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Message from Ms Audrey Azoulay Director-General of UNESCO for African World Heritage Day 5 May 2024

Friday, 3 May 2024 at 14:00
access_time 2 min read
Fasil Ghebbi, Gondar Region (Ethiopia) © Ko Hon Chiu Vincent

Every year, on 5 May, we celebrate African World Heritage Day to honour the natural wonders and cultural legacies of Africa.

From Mbanza Kongo, capital of the former Kingdom of Kongo in Angola, to the fortress of Fasil Ghebbi in the Gondar Region of Ethiopia, cultural sites across Africa bear witness to the continent’s multifaceted history, like vibrant strands woven into the tapestry of human civilization.

The story told by these sites also includes darker pages, like those commemorated at Robben Island in South Africa, or the Memorial Sites of the Rwandan Genocide: Nyamata, Murambi, Gisozi and Bisesero. They are places where we strive to preserve memory and pass it on to future generations, to prevent these painful episodes from ever being repeated. 

Africa’s heritage is not only cultural – it is also natural, as can be seen at such stunning sites as the Mosi-oa-Tunya in Zambia and Zimbabwe, Garamba National Park in the Democratic Republic of the Congo, and the Djoudj National Bird Sanctuary in Senegal, which offer a glimpse of Africa’s beautiful landscapes and biological diversity.

These African sites are of universal significance, and essential to humanity as a whole. That is why UNESCO works every day with the countries concerned to better preserve them, while also protecting the rights of local communities, including Indigenous peoples. This is a fundamental principle for the management of all World Heritage sites.

Moreover, to ensure that the World Heritage List is truly representative of the world’s richness and diversity, UNESCO is also assisting its African Member States to increase the number of inscribed sites on the continent.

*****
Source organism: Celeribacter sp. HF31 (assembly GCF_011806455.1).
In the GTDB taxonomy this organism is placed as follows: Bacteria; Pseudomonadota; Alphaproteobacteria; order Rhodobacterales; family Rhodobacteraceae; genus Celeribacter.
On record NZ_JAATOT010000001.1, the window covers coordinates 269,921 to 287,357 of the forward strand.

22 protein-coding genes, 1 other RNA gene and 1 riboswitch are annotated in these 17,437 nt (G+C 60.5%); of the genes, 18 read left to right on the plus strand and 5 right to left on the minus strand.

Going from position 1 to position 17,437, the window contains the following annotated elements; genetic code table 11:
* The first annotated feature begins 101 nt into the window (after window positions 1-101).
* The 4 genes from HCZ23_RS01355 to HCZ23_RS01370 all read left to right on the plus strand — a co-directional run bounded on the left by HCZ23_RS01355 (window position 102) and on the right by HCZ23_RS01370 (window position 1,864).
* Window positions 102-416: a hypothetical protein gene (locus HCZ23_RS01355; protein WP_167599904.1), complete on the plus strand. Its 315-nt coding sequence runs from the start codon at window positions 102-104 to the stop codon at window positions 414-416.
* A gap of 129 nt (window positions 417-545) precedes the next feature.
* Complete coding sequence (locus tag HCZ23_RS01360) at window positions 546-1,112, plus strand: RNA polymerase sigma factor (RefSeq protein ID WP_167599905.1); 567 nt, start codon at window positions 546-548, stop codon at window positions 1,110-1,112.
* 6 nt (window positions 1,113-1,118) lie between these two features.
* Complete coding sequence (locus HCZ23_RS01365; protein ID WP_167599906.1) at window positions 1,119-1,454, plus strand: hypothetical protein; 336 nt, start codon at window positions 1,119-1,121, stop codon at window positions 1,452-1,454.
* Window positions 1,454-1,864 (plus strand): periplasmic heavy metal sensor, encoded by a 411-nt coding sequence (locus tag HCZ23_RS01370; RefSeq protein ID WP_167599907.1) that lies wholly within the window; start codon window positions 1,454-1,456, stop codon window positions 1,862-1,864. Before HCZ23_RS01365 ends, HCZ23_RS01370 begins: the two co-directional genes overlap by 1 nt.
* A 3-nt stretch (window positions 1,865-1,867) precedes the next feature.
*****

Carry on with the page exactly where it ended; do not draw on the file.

Much remains to be done – but we are extremely proud of the recent inscription of six new sites on the World Heritage List in 2023, bringing the number in the Africa region to over 100.

In the coming months, in line with UNESCO's Global Priority Africa and the African Union’s Agenda 2063, we will continue our efforts to enhance the capacities of African countries in developing nomination files for possible inscriptions, notably for the 11 countries with no sites on the World Heritage List.

To do this, we are training more African heritage professionals and promoting the establishment of heritage education centres across Africa to enhance the conservation, management and promotion of African heritage.

UNESCO also supports the conservation of vulnerable sites, exemplified by the removal of the Tombs of the Buganda Kings at Kasubi in Uganda from the List of World Heritage in Danger after 13 years of collective efforts. This case is an inspiration – and welcome progress towards our target of removing half of the African sites currently on the Danger List by 2029.

On this day and every day, UNESCO is committed to contributing to the “African cultural renaissance” proclaimed by the African Union’s Agenda 2063, by protecting and promoting all forms of African heritage. Together, we can ensure that Africa’s extraordinary legacy continues to inspire, enrich, and unite us all.

Programme Join the celebration Concept note

Friday, 3 May 2024 at 14:00
access_time 2 min read
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Africa Arab States